In This Article Expand or collapse the "in this article" section Common Heritage of Mankind

  • Introduction
  • General Overviews

International Law Common Heritage of Mankind
Edwin Egede
  • LAST REVIEWED: 12 May 2017
  • LAST MODIFIED: 30 July 2014
  • DOI: 10.1093/obo/9780199796953-0109


The “common heritage of mankind” (CHM), sometimes also called the common heritage of humankind or humanity, compared with age-old concepts such as res nullius and res communis, is of relatively recent origin. It represents the notion that certain global commons or elements regarded as beneficial to humanity as a whole should not be unilaterally exploited by individual states or their nationals, nor by corporations or other entities, but rather should be exploited under some sort of international arrangement or regime for the benefit of mankind as a whole. Although there is some debate as to the actual origin of the concept of CHM, there is no doubt that the concept actually assumed prominence after the speech of Arvid Pardo, the Maltese ambassador to the United Nations, delivered at the United Nations General Assembly in November 1967, calling for the deep seabed beyond national jurisdiction and the resources contained therein to be declared the common heritage of mankind. This speech, which provided the most comprehensive and properly articulated proposal on the concept, was motivated by reports of rich resources in this part of the sea, and by the possibility that the rich states with the technology to do so would unilaterally exploit the resources to the exclusion of poorer states. There have been debates on whether this concept is a legal one or merely a political or moral idea. Further, there have been disputes as to whether it connotes communal ownership or merely joint management of global commons that are held to be CHM. Initially, the concept was associated solely with the law of the sea, but it has since been expanded to other domains, such as outer space and the Moon, Antarctica, human rights, human genomes, and plant genetic resources.

General Overviews

As the concept of CHM is a rather nebulous one, there has been a copious amount of scholarship devoted to exploring the nature of the concept. In addition, from the initial and rather wide-ranging formulation of the concept in relation to the deep seabed beyond national jurisdiction (the Area) under the Law of the Sea Convention (LOSC, 1982), there has been a trend toward seeking to extend the application of the concept to other spheres. Consequently, there are works that explore the application of the CHM concept not only in relation to the Area, but also in respect of other domains. Baslar 1998, Cancado Trindade 2005, and Noyes 2011 provide interesting general overviews of the concept, covering different domains where the concept may apply. Dupuy and Vignes 1991 and Poyoyo 1997, on the other hand, limit their exploration of this important concept to the law of the sea.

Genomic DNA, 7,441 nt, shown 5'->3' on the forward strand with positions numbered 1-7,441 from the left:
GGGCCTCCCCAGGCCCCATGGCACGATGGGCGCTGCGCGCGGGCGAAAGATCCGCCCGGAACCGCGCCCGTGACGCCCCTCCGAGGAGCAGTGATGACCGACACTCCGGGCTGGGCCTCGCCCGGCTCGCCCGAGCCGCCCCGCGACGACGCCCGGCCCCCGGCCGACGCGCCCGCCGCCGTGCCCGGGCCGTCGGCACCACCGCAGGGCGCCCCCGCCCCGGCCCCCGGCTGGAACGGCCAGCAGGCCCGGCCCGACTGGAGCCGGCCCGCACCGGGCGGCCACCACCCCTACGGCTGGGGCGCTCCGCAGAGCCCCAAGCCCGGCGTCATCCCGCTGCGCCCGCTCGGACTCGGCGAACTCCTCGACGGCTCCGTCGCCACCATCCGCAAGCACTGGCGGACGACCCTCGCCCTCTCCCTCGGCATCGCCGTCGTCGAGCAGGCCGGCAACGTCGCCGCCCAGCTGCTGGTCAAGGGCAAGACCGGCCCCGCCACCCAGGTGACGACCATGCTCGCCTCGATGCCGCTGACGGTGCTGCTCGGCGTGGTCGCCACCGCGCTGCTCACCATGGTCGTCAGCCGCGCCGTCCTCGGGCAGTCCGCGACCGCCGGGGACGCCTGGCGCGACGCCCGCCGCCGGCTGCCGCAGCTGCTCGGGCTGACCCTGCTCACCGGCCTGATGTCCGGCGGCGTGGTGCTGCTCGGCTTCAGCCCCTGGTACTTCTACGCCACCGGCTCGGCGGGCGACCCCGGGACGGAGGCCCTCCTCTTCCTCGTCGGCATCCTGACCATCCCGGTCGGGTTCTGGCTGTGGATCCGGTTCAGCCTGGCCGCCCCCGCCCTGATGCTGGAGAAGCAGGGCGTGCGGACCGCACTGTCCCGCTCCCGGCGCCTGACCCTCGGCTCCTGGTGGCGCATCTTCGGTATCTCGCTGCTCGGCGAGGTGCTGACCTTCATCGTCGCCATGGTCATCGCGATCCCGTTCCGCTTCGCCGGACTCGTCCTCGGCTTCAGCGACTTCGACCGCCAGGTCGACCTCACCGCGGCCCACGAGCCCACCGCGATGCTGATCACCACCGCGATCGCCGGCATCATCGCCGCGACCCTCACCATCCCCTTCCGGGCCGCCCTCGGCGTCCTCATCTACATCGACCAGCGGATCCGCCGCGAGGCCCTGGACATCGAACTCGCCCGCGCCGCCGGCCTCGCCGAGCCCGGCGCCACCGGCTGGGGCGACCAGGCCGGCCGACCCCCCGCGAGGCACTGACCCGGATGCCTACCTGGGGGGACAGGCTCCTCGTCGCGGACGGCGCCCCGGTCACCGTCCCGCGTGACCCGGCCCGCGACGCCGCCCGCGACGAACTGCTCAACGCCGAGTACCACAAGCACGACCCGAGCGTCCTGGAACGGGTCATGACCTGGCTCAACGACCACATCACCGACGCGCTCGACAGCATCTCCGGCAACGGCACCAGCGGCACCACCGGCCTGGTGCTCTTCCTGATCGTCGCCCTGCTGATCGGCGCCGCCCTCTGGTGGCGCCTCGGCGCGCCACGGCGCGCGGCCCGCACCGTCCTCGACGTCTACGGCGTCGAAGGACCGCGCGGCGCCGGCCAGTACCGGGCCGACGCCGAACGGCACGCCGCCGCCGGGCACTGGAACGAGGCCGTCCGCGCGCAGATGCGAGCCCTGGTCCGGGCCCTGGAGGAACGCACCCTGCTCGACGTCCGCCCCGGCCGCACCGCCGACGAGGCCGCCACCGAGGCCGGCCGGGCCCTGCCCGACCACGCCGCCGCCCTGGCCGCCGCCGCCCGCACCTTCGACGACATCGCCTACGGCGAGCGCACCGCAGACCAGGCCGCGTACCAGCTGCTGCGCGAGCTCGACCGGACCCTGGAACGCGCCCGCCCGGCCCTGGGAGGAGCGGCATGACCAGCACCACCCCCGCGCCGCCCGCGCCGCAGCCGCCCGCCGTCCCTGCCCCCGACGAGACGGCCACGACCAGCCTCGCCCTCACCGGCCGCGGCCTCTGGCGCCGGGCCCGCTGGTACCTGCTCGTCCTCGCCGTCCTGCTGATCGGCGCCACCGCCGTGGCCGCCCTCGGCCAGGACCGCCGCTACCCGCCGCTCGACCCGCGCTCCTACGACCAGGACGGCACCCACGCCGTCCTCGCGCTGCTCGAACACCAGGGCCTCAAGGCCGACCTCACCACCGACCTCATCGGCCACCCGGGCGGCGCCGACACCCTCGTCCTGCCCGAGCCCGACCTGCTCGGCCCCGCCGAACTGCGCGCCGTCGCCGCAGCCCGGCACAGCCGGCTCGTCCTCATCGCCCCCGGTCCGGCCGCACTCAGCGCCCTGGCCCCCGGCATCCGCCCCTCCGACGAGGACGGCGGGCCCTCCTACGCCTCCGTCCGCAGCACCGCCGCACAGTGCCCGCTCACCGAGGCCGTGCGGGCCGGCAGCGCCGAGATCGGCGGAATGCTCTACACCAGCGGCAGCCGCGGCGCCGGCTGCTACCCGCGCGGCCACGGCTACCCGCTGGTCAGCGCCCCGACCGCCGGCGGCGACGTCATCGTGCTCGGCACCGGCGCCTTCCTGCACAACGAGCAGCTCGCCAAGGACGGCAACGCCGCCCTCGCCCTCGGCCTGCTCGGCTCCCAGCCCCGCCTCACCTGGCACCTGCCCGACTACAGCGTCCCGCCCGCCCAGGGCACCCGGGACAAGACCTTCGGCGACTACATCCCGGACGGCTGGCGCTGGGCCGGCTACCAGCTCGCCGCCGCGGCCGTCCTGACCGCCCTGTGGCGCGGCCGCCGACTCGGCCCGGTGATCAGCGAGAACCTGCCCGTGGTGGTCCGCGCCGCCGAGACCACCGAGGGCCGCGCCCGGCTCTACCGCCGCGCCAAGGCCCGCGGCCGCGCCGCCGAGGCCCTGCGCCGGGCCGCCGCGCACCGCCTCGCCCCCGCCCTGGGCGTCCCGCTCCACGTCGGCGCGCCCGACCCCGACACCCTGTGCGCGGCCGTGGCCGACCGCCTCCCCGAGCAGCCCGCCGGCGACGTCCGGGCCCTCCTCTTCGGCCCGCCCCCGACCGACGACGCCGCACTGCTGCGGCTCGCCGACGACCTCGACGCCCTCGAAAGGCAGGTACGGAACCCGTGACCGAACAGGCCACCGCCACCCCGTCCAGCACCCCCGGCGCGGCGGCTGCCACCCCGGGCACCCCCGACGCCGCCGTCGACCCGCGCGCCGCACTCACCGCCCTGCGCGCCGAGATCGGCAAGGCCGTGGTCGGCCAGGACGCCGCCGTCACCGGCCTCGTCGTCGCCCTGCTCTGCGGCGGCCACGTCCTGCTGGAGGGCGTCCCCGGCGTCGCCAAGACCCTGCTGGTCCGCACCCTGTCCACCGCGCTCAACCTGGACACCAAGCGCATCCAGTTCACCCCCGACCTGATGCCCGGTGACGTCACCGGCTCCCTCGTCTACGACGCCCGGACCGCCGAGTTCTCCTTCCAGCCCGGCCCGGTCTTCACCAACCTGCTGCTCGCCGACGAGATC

• Baslar, Kemal. The Concept of the Common Heritage of Mankind in International Law. Dordrecht, The Netherlands: Martinus Nijhoff, 1998.

    Comprehensive and one of the most authoritative books on the subject. A thorough evaluation of the meaning of the concept, its philosophical bases, legal status, and application in different domains.

  • Cancado Trindade, Antonio Augusto. “International Law for Humankind towards a New Jus Gentium.” Recueil Des Cours 316 (2005): 365–396.

    In this General Course on Public International Law delivered at the prestigious Hague Academy of International Law summer program, the author, an eminent scholar of international law and the former president of the Inter-American Court of Human Rights, as part of the lecture, explores the content and significance of the CHM and its application in different domains.

  • Dupuy, Rene Jean, and Daniel Vignes, eds. A Handbook on the New Law of the Sea. Vol. 1. Dordrecht, The Netherlands: Martinus Nijhoff, 1991.

    A book edited by two French scholars which contains, in chapters 12–16, a detailed exploration of the concept in relation to the regime of the Area, as well as the institutional arrangement provided by the LOSC. Particularly interesting is the exploration of whether “mankind” under this concept may be regarded as a subject of contemporary international law.

  • Noyes, John. “The Common Heritage of Mankind: Past, Present, and Future.” Denver Journal of International Law & Policy 40 (2011): 447–471.

    The author, a distinguished American professor of international law, reflects on the evolution of the CHM, the recent developments affecting the implementation of the concept, and its possible future as a concept in international law.

  • Poyoyo, Peter Bautista. Cries of the Sea: World Inequality, Sustainable Development and the Common Heritage of Humanity. Dordrecht, The Netherlands: Martinus Nijhoff, 1997.

    This book, which received the first Arvid Pardo Prize for outstanding scholarship on the law of the sea, explores the concept, which the author labels the “common heritage of humanity,” from the perspective of the law of the sea. He emphasizes the crucial role the concept may play in dealing with world inequality and promoting sustainable development.

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